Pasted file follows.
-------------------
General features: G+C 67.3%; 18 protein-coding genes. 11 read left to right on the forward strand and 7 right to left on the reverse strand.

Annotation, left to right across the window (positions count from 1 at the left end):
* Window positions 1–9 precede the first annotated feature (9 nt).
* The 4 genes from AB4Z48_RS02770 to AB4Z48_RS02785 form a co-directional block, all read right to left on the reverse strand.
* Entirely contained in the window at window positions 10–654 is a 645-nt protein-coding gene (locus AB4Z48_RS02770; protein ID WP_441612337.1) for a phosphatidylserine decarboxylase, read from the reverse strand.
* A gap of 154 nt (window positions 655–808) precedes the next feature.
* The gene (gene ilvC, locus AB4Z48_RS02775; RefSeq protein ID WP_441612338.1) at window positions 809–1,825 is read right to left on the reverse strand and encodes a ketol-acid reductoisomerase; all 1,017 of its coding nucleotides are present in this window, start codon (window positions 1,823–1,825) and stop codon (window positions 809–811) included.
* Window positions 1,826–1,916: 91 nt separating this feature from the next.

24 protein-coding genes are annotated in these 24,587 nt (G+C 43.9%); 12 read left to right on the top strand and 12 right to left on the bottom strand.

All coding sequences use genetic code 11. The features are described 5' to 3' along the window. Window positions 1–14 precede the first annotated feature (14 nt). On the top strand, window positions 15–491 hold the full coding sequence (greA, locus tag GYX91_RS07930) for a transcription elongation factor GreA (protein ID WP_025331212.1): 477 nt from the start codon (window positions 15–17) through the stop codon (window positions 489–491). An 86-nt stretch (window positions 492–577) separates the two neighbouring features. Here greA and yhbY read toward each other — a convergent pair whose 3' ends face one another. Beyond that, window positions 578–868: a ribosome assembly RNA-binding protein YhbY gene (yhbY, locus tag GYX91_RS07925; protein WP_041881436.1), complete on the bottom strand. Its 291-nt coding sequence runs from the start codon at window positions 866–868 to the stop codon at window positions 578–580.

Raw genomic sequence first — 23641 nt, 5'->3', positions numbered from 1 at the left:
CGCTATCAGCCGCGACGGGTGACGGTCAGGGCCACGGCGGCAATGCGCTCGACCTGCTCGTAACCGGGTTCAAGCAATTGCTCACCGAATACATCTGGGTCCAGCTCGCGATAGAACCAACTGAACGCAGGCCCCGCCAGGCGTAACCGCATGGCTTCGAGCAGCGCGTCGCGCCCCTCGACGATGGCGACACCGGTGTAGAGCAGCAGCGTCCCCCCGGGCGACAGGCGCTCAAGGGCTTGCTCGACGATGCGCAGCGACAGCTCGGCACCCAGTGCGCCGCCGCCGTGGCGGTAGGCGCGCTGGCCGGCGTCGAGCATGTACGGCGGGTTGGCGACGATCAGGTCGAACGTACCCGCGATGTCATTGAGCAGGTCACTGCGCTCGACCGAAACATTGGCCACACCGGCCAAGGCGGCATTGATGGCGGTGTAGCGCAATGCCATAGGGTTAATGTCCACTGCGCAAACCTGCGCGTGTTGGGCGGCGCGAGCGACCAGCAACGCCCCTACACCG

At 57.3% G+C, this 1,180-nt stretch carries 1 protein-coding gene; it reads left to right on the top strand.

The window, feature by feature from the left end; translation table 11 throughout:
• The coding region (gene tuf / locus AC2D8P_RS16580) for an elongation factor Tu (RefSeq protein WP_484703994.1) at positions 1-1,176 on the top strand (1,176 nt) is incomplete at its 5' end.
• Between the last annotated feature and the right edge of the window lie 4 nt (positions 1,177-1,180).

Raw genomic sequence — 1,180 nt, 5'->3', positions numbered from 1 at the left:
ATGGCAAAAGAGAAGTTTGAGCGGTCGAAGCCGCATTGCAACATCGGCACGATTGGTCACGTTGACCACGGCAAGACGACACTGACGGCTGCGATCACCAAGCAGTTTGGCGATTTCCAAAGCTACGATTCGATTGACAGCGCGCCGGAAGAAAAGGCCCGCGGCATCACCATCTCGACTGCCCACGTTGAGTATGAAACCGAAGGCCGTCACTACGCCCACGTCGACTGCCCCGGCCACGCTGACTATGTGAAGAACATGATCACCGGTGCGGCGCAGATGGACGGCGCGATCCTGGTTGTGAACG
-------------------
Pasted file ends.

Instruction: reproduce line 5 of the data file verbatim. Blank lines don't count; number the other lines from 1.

* Entirely contained in the window at window positions 10–654 is a 645-nt protein-coding gene (locus AB4Z48_RS02770; protein ID WP_441612337.1) for a phosphatidylserine decarboxylase, read from the reverse strand.